Henning
Posted: Saturday, March 27, 2010 2:31 AM
Joined: 01/06/2008
Posts: 1049


I agree that the greatest safety devices are proper training, procedure and  adherence there to, however that said, accidents happen. If a simple solution to add a margin of safety is available, one should probably enact that option even if just from a liability standpoint (after all, isn't that the masters primary duty, to guard against liability?). In that vein, since I have a portable control box for wing station duty with electronic controls, I have, since the Thailand issue brought the thought to bear, had installed a guarded switch which will deactivate the throttle and gear controls by simply putting down the guard. Lift the guard and engage the switch and I have live controls. This provides an extra safety in that if I have that control station selected and the switch down, there are no live stations in the boat, therefor any position can be accidentally manipulated with no engagement of controls. The bridge or engine room station must intentionally be engaged before any engine or gear control can be enacted.

What one has to consider when dealing with this type of stuff is what will a court finding be in case of an accident, not only civilly but criminally as well. When one is being tried in front of a group who are not trained seamen, what will they think of the comment "I shouldn't have had to do anything to make that system safer because nobody should have done that." I can tell you right now, that answer does not go a long way to mitigating liability. You're much better off when you answer, "I recognized that issue and put this guard in place. Regrettably, it wasn't enough." Showing you recognized an issue and tried to mitigate it takes you a lot further away from culpability in an accident.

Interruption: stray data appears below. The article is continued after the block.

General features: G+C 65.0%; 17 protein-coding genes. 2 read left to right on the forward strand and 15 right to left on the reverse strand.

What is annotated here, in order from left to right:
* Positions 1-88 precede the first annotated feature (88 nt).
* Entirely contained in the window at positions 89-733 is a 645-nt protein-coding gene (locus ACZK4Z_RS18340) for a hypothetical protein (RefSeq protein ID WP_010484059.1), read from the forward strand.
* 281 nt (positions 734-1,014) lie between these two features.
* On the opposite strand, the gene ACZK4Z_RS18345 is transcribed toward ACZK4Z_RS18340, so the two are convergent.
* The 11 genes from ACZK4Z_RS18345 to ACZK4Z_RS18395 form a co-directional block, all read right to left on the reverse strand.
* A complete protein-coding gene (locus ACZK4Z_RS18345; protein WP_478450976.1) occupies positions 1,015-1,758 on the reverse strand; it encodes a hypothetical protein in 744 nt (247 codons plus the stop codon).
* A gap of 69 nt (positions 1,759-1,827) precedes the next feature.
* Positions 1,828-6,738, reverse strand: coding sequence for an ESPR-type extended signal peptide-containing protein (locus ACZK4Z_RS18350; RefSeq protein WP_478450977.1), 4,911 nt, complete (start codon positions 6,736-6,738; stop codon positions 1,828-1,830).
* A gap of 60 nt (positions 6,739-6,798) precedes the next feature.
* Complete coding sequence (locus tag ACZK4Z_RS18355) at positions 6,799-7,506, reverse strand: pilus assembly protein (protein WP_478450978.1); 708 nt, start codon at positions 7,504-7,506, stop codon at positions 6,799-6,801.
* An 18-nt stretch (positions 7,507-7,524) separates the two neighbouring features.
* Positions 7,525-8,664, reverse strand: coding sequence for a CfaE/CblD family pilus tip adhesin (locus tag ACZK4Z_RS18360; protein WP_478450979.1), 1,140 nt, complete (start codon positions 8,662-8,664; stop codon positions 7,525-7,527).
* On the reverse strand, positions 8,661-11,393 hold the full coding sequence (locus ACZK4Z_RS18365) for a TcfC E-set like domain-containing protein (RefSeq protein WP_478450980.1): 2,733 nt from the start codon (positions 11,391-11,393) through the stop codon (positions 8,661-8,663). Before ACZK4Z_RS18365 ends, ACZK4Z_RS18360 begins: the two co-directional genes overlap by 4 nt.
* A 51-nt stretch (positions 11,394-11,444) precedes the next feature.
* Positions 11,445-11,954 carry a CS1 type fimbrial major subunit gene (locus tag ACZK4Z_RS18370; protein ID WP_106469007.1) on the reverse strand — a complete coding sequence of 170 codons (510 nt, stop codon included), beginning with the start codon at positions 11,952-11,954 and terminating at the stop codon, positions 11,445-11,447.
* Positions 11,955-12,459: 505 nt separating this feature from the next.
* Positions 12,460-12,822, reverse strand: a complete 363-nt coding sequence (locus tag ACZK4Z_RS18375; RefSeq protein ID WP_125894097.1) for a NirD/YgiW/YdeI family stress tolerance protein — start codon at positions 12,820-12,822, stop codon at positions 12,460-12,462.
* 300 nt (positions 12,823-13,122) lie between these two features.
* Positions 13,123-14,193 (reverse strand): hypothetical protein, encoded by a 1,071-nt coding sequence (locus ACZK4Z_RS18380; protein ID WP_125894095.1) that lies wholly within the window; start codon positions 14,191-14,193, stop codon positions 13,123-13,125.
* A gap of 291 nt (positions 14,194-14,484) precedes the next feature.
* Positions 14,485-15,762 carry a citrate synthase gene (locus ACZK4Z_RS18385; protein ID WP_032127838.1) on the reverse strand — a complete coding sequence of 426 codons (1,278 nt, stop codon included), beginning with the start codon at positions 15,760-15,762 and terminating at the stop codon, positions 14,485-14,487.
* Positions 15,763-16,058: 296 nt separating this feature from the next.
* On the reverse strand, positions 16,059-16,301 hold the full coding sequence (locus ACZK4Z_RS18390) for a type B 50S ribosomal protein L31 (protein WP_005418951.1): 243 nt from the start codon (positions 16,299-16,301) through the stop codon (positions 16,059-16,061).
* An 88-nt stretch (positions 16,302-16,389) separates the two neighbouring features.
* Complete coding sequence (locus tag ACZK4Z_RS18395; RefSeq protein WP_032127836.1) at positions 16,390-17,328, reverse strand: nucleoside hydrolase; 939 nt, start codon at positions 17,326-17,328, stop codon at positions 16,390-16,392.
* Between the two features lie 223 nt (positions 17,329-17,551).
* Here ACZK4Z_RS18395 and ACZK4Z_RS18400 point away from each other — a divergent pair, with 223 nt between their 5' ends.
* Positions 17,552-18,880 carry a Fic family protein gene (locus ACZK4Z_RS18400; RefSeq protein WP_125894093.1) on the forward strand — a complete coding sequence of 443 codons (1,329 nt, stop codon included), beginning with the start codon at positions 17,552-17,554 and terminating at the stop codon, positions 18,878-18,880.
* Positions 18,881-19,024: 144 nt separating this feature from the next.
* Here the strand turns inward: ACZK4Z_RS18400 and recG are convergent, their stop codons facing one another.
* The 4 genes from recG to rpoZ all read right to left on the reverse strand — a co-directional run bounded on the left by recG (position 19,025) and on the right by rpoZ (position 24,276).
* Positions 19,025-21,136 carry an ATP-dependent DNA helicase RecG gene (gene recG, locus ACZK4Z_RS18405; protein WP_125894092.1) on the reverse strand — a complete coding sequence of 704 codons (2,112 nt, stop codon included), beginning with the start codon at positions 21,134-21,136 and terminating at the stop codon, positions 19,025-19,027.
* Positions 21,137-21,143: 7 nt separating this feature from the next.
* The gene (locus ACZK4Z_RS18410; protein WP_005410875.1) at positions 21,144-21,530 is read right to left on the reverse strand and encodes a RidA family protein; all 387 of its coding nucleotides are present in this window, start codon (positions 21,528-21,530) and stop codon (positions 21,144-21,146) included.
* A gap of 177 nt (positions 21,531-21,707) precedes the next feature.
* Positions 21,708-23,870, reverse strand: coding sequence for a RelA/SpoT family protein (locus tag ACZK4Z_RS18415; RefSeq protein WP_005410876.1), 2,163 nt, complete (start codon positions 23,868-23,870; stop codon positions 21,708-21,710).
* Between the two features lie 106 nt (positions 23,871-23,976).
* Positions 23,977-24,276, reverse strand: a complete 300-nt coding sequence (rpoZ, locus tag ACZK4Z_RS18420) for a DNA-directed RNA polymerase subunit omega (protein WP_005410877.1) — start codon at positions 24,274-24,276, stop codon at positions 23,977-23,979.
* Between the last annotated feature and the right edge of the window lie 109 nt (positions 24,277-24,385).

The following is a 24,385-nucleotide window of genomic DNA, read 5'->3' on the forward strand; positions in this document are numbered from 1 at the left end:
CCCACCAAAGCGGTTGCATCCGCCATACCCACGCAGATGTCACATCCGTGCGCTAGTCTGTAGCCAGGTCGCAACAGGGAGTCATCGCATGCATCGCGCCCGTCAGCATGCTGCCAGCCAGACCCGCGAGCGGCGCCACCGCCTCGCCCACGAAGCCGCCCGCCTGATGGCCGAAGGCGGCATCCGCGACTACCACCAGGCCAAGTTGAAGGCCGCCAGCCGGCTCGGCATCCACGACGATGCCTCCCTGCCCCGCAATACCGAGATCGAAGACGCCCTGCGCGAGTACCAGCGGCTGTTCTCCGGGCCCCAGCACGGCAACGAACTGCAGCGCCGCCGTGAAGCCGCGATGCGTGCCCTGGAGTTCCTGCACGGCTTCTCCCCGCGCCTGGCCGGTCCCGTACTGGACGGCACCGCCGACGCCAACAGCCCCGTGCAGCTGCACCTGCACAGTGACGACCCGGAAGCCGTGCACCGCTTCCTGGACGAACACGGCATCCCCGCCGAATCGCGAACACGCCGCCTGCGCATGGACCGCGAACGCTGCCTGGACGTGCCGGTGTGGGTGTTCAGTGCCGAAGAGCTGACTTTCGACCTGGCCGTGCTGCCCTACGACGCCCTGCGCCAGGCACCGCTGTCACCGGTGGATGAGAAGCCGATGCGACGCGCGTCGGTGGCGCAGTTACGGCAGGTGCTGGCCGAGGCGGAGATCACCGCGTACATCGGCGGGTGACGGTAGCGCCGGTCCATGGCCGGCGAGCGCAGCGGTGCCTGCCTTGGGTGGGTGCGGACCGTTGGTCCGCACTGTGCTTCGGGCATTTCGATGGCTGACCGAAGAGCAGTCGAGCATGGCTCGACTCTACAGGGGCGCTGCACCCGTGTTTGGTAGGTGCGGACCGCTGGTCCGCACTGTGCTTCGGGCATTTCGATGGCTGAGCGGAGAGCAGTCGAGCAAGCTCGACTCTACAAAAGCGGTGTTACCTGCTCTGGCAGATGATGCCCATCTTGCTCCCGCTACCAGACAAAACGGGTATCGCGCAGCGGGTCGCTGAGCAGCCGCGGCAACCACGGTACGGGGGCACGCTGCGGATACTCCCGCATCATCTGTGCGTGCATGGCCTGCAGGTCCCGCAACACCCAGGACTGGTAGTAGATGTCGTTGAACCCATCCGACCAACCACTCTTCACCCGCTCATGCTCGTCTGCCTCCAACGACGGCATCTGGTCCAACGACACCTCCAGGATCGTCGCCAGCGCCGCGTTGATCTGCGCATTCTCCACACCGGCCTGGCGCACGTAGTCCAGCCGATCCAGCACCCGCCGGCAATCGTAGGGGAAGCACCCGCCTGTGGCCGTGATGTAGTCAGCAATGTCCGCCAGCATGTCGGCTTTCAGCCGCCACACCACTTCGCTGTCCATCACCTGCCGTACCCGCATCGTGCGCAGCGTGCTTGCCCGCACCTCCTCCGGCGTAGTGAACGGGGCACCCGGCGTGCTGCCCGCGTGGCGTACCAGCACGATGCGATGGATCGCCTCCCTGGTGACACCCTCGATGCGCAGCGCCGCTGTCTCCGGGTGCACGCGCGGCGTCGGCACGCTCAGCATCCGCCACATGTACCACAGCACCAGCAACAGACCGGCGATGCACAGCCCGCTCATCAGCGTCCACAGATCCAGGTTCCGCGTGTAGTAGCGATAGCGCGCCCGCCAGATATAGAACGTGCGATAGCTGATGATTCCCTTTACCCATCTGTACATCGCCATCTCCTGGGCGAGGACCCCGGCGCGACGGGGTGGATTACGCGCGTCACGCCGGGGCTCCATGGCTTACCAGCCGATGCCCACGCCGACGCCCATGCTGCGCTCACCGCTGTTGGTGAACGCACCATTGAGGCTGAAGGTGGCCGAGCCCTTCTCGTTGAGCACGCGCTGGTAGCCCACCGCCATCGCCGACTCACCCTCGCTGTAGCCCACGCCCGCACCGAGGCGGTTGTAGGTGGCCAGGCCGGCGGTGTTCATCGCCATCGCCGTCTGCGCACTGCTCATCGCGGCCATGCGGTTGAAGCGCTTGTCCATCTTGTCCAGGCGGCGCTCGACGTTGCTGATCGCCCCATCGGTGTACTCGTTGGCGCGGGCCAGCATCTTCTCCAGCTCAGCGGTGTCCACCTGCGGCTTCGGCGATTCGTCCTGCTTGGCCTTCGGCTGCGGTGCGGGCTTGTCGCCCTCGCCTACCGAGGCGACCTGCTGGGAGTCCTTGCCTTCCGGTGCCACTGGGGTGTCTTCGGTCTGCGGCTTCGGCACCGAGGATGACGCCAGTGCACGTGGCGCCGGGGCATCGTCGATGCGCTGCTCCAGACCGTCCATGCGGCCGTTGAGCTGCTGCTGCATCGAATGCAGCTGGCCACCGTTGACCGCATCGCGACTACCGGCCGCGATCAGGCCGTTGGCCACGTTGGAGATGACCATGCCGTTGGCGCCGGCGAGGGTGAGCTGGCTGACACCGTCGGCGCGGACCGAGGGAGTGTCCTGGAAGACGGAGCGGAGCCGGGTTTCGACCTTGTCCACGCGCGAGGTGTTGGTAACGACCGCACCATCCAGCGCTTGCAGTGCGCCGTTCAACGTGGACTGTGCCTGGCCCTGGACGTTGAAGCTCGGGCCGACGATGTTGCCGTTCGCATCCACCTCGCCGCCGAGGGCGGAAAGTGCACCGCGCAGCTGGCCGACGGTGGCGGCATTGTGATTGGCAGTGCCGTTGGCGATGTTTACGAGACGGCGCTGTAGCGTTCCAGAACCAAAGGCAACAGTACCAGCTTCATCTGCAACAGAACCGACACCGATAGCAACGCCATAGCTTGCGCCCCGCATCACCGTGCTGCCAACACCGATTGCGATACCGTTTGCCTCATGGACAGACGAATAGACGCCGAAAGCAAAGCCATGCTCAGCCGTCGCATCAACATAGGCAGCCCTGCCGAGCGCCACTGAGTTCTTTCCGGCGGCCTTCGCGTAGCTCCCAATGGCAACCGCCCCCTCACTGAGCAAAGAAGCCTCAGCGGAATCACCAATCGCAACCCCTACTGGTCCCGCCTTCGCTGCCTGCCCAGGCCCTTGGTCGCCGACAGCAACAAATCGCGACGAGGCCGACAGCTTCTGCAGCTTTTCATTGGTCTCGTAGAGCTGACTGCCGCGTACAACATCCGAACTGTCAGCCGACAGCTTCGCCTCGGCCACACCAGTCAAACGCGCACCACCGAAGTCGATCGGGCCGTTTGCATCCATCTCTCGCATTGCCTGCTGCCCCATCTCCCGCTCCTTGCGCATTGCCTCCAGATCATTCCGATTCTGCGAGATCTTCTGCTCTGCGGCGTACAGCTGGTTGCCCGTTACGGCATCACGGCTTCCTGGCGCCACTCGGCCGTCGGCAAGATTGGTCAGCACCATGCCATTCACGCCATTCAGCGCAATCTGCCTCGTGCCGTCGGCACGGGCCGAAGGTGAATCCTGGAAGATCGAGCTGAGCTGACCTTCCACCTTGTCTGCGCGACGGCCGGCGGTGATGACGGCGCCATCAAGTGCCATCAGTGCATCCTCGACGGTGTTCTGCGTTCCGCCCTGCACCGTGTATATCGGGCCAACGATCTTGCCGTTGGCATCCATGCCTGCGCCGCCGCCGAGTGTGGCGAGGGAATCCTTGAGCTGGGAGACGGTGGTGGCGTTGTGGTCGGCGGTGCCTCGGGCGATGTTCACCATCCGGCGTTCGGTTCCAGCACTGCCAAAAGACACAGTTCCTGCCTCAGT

junior
Posted: Saturday, March 27, 2010 6:18 AM
Joined: 14/01/2009
Posts: 1026


What Fonz says is correct....all yachts have danger zones....its up to a smart captain to spot these danger zones, then devise strategies to avoid problems. One feature of yachting is that the typical captain and owner is simply passing by and will only spend a year or two on any particular yacht. Typically so short that they never get the opportunity to put the yacht thru a refit and work out some of the danger zone details. I'm looking at a big sailing yacht on the end of the quay. It has push button deck switchs, for its big hydraulic primaries, located for aesthetic reasons on deck in the deadly 'V" zone. Accident waiting to happen. Not so easy to move till refit time. hope the captain stays and the owner owns it long enough to fix it, rather than pass this design defect on to the next crew..
Anonymous
Posted: Saturday, March 27, 2010 11:40 AM
Sounds like the incident that occured with the Hakvoort 164' 'JaMaSa " ?